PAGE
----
Ralston Bowles – The Johnny Cash of Grand Rapids

Ralston Story I:

When The Cheat and I first visited Grand Rapids in 2004, for Sarda and Kari’s wedding, they introduced us to their Neighbour, Ralston Bowles. As well as having an unusually brilliant name, he was introduced to us as being a singer/songwriter who works for a radio station. A description that could just as easily fit Bob Dylan these days, and one that for Ralston was as much of an understatement of what he meant to the music scene in Grand Rapids as it would be for Bobby D.

Ralston offered to show us round the venues in the town. Sounded like fun. A weird thing happened – every venue we went up to, the people on the door ushered us in like VIPs. Past queues, through hordes of fans for whichever band was playing. Folk venues, rock clubs, underground punk venues, no difference for Ralston. He was greeted with affection and recognition wherever we went. It was becoming transparently clear that he was a man who through years of advocacy for the music of Grand Rapids had built up an astonishing level of respect that transcended genre or age barriers. He truly was the Johnny Cash of Grand Rapids.

We ended our tour of venues at some nuts party, full of very stoned and drunk people. The Cheat and I sat in with Ralston on a few of his songs – simple, deep, gospel songs. Songs of hope and justice. Story songs. All of them with about 3 chords and no bridge. Great stuff to jam on.

Ralston Story II:

When Lobelia and I went to Grand Rapids, in the summer of 07, Ralston hooked us up with a gig at Four Friends coffee shop. Lots of cool people had played there, sounded like a fun venue, we were well up for it. When we went to the venue on the evening of the gig, we found that not only were they not prepared for us to play, they were shut! They’d actually closed early. So this was about 7pm.

I wonder if anyone’s playing at The Pony?” says Ralston. We’ve no idea what he’s talking about, but run with it. We head off to ‘The Pony”, which turns out to be nearby venue The One Trick Pony, and as we walk in the owner greets Ralston with a jokey ‘hey, Ralston, are you playing tonight?‘ ‘we are if you want us to‘ says Ralston, and within about 20 mins we’re set up, Lo and I do a set, Ralston plays a set, and a marvellous gig is had (off the back of which we end up with a gig in St Louis too!)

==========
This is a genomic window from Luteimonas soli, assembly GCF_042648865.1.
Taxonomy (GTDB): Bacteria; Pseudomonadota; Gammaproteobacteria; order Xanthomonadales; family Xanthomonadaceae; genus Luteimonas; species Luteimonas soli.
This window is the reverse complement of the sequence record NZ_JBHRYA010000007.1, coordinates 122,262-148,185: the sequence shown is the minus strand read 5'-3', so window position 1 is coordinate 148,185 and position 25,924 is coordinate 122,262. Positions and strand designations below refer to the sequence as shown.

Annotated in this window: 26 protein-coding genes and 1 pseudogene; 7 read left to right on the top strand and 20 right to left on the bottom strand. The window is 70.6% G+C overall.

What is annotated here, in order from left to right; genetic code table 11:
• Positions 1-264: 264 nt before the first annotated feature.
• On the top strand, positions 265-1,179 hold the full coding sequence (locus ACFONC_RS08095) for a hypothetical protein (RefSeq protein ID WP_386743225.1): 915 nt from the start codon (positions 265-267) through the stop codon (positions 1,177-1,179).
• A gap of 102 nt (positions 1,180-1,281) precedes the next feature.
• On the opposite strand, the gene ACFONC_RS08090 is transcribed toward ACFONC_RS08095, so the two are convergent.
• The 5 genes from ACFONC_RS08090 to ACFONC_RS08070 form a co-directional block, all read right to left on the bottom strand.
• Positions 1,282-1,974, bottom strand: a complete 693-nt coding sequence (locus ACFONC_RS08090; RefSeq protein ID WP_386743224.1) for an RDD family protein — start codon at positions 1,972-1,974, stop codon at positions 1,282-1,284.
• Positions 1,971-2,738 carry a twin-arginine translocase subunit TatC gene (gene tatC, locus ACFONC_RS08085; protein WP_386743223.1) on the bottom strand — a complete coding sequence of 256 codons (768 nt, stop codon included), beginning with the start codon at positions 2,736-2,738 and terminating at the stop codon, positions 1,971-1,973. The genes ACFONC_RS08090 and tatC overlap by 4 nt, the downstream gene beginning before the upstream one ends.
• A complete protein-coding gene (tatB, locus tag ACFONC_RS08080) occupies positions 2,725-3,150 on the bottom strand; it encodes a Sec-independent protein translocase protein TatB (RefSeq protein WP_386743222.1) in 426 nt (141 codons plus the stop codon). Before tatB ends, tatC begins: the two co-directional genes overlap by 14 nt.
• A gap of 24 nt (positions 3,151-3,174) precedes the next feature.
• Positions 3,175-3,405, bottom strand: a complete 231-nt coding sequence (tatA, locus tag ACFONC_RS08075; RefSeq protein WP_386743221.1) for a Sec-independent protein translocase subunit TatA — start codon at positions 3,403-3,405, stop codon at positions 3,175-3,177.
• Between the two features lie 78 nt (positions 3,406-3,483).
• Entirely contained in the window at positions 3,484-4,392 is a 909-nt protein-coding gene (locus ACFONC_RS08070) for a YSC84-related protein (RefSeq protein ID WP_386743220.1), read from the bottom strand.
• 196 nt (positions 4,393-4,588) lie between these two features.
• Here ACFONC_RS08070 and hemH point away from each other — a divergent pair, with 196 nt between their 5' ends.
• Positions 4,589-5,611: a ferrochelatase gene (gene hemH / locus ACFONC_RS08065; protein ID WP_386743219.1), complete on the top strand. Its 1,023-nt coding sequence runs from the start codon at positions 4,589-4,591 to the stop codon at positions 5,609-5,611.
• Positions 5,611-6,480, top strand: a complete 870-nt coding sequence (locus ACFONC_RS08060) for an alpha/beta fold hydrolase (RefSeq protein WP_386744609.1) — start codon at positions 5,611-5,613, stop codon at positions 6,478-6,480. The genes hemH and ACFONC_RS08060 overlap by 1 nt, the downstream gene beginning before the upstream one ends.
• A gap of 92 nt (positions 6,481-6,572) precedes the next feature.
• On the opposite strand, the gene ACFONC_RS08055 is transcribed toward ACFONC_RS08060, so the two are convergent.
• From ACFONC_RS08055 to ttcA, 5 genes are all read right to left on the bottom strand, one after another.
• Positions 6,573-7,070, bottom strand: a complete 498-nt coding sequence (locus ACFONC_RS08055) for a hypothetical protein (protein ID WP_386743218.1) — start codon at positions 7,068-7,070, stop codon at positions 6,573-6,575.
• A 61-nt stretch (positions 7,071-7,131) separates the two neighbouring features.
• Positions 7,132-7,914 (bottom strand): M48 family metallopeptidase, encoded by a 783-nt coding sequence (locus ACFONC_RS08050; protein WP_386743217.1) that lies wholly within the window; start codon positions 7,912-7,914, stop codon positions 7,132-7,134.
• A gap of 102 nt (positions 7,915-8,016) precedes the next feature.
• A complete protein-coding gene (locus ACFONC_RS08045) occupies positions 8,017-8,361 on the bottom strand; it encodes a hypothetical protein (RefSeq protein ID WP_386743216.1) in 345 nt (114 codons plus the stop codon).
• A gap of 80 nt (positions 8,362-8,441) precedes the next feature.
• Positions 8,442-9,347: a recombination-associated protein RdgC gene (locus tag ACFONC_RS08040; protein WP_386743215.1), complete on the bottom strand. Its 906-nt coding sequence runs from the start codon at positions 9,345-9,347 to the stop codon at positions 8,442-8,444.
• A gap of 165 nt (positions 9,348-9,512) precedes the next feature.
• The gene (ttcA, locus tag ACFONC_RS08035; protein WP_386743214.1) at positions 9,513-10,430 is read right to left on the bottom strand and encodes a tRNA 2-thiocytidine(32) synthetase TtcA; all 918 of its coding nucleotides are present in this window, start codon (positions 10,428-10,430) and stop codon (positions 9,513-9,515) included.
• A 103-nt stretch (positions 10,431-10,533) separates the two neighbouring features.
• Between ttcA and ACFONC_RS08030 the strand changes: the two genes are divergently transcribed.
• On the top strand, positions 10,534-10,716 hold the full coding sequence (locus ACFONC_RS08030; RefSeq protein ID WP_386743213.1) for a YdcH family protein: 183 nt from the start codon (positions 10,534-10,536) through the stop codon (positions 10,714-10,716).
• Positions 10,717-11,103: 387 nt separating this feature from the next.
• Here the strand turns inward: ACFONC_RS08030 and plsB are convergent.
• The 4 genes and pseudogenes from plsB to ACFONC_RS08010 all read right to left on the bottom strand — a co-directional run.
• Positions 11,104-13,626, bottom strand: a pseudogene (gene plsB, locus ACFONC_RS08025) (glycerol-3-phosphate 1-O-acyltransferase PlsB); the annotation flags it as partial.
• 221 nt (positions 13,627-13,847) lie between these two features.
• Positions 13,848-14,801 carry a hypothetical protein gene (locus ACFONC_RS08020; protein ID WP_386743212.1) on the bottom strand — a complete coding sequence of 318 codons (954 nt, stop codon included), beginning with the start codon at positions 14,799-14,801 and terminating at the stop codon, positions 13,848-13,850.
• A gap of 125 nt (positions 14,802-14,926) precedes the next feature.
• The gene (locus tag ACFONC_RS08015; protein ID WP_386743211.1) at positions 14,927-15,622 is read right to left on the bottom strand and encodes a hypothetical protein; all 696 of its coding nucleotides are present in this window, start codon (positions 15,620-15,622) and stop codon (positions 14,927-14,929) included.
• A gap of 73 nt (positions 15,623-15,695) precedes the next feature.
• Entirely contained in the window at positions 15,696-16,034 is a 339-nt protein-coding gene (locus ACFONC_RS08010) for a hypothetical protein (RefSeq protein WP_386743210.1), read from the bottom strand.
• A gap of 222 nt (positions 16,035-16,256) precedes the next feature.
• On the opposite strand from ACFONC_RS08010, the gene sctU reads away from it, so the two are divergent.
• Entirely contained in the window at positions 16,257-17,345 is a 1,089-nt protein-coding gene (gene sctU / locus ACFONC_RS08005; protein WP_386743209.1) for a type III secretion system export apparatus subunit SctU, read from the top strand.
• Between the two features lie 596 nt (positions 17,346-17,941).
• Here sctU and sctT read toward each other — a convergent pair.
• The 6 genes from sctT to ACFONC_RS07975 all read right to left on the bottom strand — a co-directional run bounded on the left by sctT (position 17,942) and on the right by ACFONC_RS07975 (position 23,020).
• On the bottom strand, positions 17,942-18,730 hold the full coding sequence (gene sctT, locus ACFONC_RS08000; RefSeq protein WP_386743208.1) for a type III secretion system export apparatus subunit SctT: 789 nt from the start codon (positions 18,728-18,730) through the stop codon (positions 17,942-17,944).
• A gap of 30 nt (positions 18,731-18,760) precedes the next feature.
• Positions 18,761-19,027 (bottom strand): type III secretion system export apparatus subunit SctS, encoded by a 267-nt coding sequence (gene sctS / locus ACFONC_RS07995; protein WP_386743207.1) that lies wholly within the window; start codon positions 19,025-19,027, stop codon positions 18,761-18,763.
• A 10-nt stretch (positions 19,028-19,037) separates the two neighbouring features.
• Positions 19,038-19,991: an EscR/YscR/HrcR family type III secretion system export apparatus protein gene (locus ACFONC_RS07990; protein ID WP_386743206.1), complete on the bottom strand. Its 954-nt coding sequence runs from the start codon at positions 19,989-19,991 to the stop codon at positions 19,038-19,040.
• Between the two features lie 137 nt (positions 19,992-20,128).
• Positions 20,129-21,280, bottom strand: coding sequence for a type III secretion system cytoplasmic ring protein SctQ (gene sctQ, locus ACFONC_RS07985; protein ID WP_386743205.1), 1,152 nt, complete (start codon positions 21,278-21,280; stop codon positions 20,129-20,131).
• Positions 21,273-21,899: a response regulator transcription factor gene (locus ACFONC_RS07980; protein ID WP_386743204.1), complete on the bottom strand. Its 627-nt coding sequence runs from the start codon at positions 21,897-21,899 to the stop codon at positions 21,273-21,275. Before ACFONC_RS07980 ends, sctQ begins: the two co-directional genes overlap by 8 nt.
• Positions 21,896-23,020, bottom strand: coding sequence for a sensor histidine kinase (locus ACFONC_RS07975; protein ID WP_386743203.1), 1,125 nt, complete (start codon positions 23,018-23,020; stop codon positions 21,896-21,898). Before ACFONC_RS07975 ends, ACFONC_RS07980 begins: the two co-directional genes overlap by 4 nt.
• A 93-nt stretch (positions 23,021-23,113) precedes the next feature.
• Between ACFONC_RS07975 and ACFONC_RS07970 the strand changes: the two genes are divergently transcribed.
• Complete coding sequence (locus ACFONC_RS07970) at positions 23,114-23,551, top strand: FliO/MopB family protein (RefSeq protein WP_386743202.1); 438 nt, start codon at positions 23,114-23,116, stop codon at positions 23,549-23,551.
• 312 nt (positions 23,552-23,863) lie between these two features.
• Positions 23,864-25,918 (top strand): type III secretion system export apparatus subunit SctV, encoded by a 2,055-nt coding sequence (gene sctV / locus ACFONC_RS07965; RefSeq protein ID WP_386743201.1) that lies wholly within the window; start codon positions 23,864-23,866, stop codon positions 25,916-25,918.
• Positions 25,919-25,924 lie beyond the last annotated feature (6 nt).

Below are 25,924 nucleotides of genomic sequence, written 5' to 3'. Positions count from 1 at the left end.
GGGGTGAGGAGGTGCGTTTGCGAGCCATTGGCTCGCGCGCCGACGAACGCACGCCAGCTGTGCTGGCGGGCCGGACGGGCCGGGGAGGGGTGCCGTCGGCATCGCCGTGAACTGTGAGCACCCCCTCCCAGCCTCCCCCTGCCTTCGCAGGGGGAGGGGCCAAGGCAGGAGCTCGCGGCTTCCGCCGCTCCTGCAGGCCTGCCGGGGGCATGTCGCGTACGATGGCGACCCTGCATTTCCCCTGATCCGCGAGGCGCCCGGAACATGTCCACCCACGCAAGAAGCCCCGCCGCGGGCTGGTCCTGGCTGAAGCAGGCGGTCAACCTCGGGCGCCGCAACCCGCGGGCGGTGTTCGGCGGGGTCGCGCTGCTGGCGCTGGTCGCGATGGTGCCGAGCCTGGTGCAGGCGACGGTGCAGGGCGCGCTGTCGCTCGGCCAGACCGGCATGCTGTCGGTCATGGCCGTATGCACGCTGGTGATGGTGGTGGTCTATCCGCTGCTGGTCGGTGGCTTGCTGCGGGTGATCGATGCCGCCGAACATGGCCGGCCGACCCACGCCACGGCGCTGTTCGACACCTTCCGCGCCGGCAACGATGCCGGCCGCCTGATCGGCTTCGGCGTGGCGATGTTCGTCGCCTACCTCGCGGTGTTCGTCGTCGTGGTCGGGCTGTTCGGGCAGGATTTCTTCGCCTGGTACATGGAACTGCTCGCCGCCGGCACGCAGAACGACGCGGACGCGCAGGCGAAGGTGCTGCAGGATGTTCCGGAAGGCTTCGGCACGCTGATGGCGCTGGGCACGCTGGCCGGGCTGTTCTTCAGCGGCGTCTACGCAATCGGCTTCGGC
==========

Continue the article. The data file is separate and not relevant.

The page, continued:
He’s since played with me in London, slept in our cupboard, hung out and been a bit of a legend.

Ralston needs our help:

Which is why, when I read this story about him having just had cancer surgery, and people putting on benefit gigs for him in Grand Rapids, I decided to blog about him, and suggest that you lot

  • check him out, and
  • buy some of his music.

Here’s a link to his stuff on last.fm so you can hear him.

And here’s a link to his CD-buying page on his website. And another link to the page on CDBaby where you can buy his Cds and MP3s.

Here’s what I suggest: you can obviously buy one of his CDs. Or you can buy either Carwreck Conversations or Rally At the Texas Hotel on iTunes. and if you feel like donating some more dough to help someone out who has given so much to his local music scene, has little or no insurance for the surgery he had (when is the US going to wake up to the economic apartheid of its medical system???) then you can send him money via paypal (the address is ralston [at] his domain name)

Last week I was sat opposite a guy on the train who had been sold the wrong ticket. He was going to be thrown off the train cos he didn’t have a fiver for the ticket, and they wouldn’t accept his Solo Card. I paid for his ticket, he stayed on the train, the guard was suddenly all apologetic for his aggressive tone, and the bloke had his faith in nature restored. I didn’t even notice the missing £5. I mean, 5 quid’s basically nowt. And when you can actually buy someone’s music rather than just ‘donating’ it, it’s win-win. Go on, I dare you.

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